Unfortunately, I have to start this race report with a small disclaimer – I knew going into this race that I was injured, and there was a high possibility of a DNF or a very poor run. I’d had an ongoing battle with my right leg for about a month, and whilst it had become better under the watchful eye of my physio/radiologist, the issues that plagued me still weren’t right. Please note that 100% of the time, any coach worth their salt will tell you in no uncertain terms
that if you race while you’re injured you’re a muppet not to race!
But it was the last possible chance of racing a triathlon this season, so of course I had to do it!
An early start is never welcome but always guaranteed when you’re racing tri no matter what event you’re at. Fortunately, a great atmosphere combined with a scenic backdrop and good weather made it much more bearable. There was a mad scramble for the best spots when transition opened, and I was lucky to grab one of the best ones available. After setting the bike up in transition, it was time to relax and get ready for the race start.
Unusually for me, I was racing the sprint tri – as I knew beforehand my leg wasn’t going to make it through 10km of running, and there was a good chance it wasn’t going to make 5km either. But this made for a nice experience of being able to watch the Olympic race swim start for the first time in a year. I would always recommend watching them if you have a chance – the top Olympic distance swimmers are usually pretty good, and by watching them you’ll be able to get a good idea of what the fastest place to swim is!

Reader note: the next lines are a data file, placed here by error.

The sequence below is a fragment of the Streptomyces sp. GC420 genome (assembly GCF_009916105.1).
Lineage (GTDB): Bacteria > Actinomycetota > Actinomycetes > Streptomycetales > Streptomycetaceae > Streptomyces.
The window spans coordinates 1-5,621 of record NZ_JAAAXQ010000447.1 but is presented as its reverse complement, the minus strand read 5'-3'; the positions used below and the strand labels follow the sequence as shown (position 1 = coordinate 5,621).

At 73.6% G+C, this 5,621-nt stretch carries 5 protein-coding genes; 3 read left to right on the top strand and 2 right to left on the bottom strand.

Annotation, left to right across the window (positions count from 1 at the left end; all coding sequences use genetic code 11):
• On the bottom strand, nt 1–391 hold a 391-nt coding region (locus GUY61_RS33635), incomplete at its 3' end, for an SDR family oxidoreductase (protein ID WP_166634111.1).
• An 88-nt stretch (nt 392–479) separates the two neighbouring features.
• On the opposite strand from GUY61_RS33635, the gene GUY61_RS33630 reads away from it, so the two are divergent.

For the first time in a while, I wasn’t anywhere close to being nervous for the start of a race – an unusual feeling for me but a nice one! Before the swim start I managed to nab myself one of the better starting spots on the beach, which led to avoiding the masses at the start of swim and set me up to be second out of the water. Luckily I had a fast transition, and came out first! This allowed me a lot of control going into the start of the bike leg. Unfortunately, I now had a gap, and thus a choice, to make. Did I go for it and see if I could stay away for 20km of cycling and hope I had enough energy to get through the run without being caught, or did I sit up and wait for someone?
Being a glutton for punishment, I chose the “go for it” option.
I was unlucky with this, as the group behind me worked very well together to close down the 30 second deficit. However a group of four is better than a group of one to save you energy and we all worked well together. We all rolled through the 20km of riding at a fast pace, but not breakneck, mindful that we had a run to do after this!
Coming into T2 I managed to sneakily get myself into a good position at the end of the group, and went into transition into the lead. An average transition into the run shoes cost me a couple of seconds but no-one was desperate to push the run pace out at the very beginning, so my blunders luckily didn’t cost me anything. As a lead group of four, we progressively wound up the pace until one person made the decision that it was too much and dropped off the back of the group. Almost in quick succession, another one dropped off, leaving 2 of us at the head of the race!
I was pretty comfortable
until my leg decided to blow itself to pieces until about 4km of the run. I was so close to holding on, but so far. A limp developed and let my fellow lead runner trot off into the distance without me. To add insult to injury, another of the group had put a herculean effort in and dragged himself up to me, and at about the 4.5km mark, I was sitting in 3rd overall. I held this position until the end of the race and promptly collapsed.
Overall, it was a good experience. Now going into two weeks of rest, I wouldn’t have changed anything (despite now ruining my leg and having semi-developed a noticeable limp as a result). The last race of the season is a special one no matter what the distance, and this one was no exception!